Jamie 9:33
That’s it as well, I guess, in the world of technology where the last 20 years alone have accelerated in terms of growth, right. We’ve seen sets of boxes get smaller and smaller and smaller, but it’s also the death of the set top box, right eventually, in 20 years, is it going to be around?

Johnny McKee 9:53
Well as 20 years as a tan, who knows we’ve been talking about it for years. You know that the setup box still has a role. I’ve talked about this before, you know, smart TVs, there’s, there’s a place for them. You know, people want to watch video on all of their devices. But an operator still has a managed service. And the big differentiation of the set of boxes, the control in the management features you can put in. So, you know, your your operator up and fails on a smart TV, who do you call when you call the operator, they have no idea what smart TV version model operating system is or not, they have no remote management features. So that is the differentiator set. The box is designed to help an operator deliver service and operators role is to deliver service. So there’s there’s still life and the old dog yet as they say, it’s it’s adding value. It’s I’ve talked to a number of operators to say, we need to have all device types, but the central box is still very central to our strategy. And I think that’s going to continue for a time. Yeah,

Jamie 11:04
absolutely. I fully agree with you on that one, Johnny. I guess then, I mean, I’ll have an operating system. AminoOS. Yeah. How does that fit with RDK?

Johnny McKee 11:19
right. So in the past, RDK was, you know, a huge investment, it was really in the realm of the tier ones. And there’s a lot has happened with RDK in recent years to mean that, it’s, it’s easier, lower cost to deploy. If you look at a middle class, what we were always trying to do with the minimal s was also reduced the deployment costs. So we do an awful lot of pre integration with AminoOS so that when we when a new customer, it isn’t a huge project to start from scratch to integrate every third party service on that platform. And you know, we’ve been, we benefit from the type of customers that may not have traditionally service, we’ve got, you know, a very large number of customers. And so we’ve seen just about every third party integration that’s out there, we’ve done most of them, we’ve experienced of this. So we’ve got a platform that’s integrated with most of the other services we need. And again, that’s reducing the cost of deployment. And then, you know, we tried to productize this with our hardware. So the, you know, the low level parts of the stock, there’s still a lot of work on putting RDK onto a device. During those integrations, getting certifications done pre integrating a range of cars, DRM solutions and the other core services that you need. AminoOS is really what we use to bring this all together, turn it into a productized platform that you can pick off the shelf. And you can run very, very quickly. Yes, there’s there’s still going to be integrations required. There’s there’s still unique things you find when you go on to a new network. But we’ve done everything possible to make this up fast, easy, low cost deployment, though, you know, it’s another aspect of the cost of owning a device. And it isn’t just about the hardware cost. There’s there’s a whole lifecycle of costs here. And we try to take as many of those costs as we can.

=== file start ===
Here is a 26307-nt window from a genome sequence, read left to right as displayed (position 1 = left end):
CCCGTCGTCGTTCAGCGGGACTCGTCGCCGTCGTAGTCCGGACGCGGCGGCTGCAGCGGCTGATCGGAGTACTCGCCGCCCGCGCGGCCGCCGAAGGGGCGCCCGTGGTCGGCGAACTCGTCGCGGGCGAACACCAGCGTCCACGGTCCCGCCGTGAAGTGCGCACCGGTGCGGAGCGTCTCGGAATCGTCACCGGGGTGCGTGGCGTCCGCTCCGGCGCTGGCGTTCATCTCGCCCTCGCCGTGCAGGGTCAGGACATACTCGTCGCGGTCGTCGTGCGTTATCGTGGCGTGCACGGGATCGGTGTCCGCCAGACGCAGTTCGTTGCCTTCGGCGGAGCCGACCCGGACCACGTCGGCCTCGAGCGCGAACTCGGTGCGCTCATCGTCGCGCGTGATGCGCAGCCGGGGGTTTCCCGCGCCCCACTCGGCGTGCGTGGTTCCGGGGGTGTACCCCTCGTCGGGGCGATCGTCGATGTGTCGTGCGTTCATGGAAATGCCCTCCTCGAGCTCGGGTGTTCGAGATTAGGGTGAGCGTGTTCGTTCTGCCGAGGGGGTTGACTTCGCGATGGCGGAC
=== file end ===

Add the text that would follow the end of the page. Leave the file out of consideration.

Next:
Jamie 13:32
That’s it I guess it brings us well on to our next topic, which is sort of looking at the combination benefit for for operators, right, so we can look at it in two parts, essentially, we have migrating existing customers to new platforms. And then the other aspect is the attraction for new customers who don’t know, I mean, oh, s. So I guess I guess from you, what are your views on migrating existing customers to new platforms?